Once both vCenter and VUM have been upgraded, the VUM plug-in must be (re)installed before you think about upgrading your ESX hosts.

Sadly, after installing the new plug-in I got an error message saying that the VUM service was not available. So to cover my back I decided to reboot the vCenter/VUM server, and see if that resolved the problem. Unfortunately, the old Windows Sysadmin universal fix didn’t pan out as I hoped, so it was time to re-examine the service logon settings. I rather naughtily run VUM using Windows Authentication with previous versions of VUM you had to manually handle the “right to logon as service” privilege.

There now appears to be two VUM services (where previously there was just one) – the core VUM service and the VUM UFA service that is used specifically when VUM updates offline VMs. The core VUM service was marked as “Started” and the VUM UFA service was not, admittedly its default start-up settings were “Manual”. It was unclear if the service would or would not start properly when needed. So I decided to set about making sure that both VUM services had the correct logon details. After doing this the plug-in loaded correctly. PHEW!  Without VUM working I wasn’t looking forward to the ESX host upgrade to ESX 4.1.

Before starting the upgrade to ESX 4.1 process – I ran a scan against my existing ESX hosts to confirm they were patched to the hilt for the ESX 4.0 U2 edition. When you use VUM to upgrade ESX 4.0 to Update1 or Update 2 – VMware just downloads the patches for you, and then you can re-mediate.  VUM maintains a clear distinction between “updating” an existing release (ESX 4 U1/U2 and so on) and “upgrading” to a new release (ESX 4.0 to 4.1). So in my case I had to download the following binaries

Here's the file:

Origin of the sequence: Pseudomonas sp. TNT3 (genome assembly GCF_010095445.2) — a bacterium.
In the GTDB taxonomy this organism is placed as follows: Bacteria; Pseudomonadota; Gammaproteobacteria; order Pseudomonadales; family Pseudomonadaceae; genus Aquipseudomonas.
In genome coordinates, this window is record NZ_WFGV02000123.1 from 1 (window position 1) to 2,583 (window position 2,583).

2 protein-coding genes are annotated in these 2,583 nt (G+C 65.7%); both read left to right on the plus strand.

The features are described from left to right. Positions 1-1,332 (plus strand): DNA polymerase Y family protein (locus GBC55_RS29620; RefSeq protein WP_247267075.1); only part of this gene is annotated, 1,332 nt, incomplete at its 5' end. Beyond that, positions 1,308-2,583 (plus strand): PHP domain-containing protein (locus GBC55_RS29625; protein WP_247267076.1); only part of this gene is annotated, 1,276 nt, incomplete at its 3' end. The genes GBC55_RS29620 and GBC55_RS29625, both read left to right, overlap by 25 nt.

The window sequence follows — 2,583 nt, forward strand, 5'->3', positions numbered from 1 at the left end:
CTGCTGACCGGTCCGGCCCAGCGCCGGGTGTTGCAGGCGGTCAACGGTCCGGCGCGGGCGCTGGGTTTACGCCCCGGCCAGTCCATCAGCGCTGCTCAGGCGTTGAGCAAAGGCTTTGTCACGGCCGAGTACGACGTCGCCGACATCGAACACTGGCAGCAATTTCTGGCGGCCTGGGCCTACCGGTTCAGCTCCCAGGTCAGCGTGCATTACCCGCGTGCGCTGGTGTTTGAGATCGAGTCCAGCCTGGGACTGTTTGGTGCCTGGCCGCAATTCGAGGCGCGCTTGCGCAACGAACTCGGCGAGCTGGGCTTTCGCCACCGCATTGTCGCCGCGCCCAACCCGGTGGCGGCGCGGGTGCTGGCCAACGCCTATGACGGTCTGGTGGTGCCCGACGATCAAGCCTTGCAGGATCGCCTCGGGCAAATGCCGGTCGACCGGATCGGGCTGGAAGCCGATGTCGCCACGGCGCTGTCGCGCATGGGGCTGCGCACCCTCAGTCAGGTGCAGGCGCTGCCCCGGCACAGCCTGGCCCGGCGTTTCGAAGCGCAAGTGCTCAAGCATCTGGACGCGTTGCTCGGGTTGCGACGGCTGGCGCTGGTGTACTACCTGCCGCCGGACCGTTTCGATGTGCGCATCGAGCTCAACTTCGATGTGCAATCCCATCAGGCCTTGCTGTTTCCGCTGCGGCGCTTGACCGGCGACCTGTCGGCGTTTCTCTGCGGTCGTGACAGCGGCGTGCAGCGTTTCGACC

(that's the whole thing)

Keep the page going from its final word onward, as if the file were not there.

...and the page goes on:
• To upgrade ESXi 4.0 to 4.1 download the “” and the “”
  • Note: That’s right, if you are using ESX 4.0 “Classic” – you first have to apply a pre-upgrade bundle to the ESX 4.0 servers, and then once completed, apply the second bundle
  • To upgrade ESX 4.0 to 4.1 download the “”
  • Note: In contrast the ESXi 4.1 upgrade is a single bundle. But hey, I guess that proves upgrading, updating and patching ESXi is easier with ESXi rather than ESX Classic. Right?

These can then be “imported” using the “Host Upgrade Releases” and “Import Upgrade Release” link. There are NO default “Baselines” for these bundles, so these need to be created and then attached to the relevant hosts. Sadly, the official “Upgrade Guide” does NOT explain this process. Instead it directs you to read the “vSphere Update Manager Guide” which I struggled to locate amongst the standard docs page. Sadly, this guide doesn’t really explain the process of this Host Upgrade Releases process either.

I was able to get the and the to import into VUM, but the package stubbornly refused to import. It kept on failing with a “Cannot verify checksum for imported file. This might be caused by corrupted metadata or binaries in the file. You can try to import and new copy of the upgrade file.”.

I got my files from the VMware Instructors download page, and double-checked the MD5SUM values to confirm I didn’t have a bum download. The MD5SUMs matched perfectly. Occasionally, there’s been a bum file on the site, so I thought I better draw their attention to it. I did try cranking up a new evaluation of vSphere4.1 using a “Mailinator” account to get past having a valid e-mail address. I’m forced to do this because, despite being vExpert, I’m not a partner nor customer and therefore my normal logins to do not allow me to download software at will. It’s been an issue that has been a problem since 2003… Anyway, sadly I found that an evaluation does NOT allow access to the upgrade packages, so that turned out to be a dead end. So I thought I was stumped. I’d be able to use VUM to upgrade ESXi, but not ESX “Classic”. Then I noticed something on the web page for instructors. It said to “Deploy this [PRE] package before you upgrade from ESX 4.0 to ESX 4.1 using esxupdate or vihostupdate”. I found it interesting that there was NO mention of using VUM to apply the pre-upgrade package, maybe you HAVE to use esxupdate or vihostupdate first…

So I used the vimsh command to get the ESX hosts into maintanace mode, and this issued the esxupdate command:

vimsh -n -e /hostsvc/maintenance_mode_enter

esxupdate update –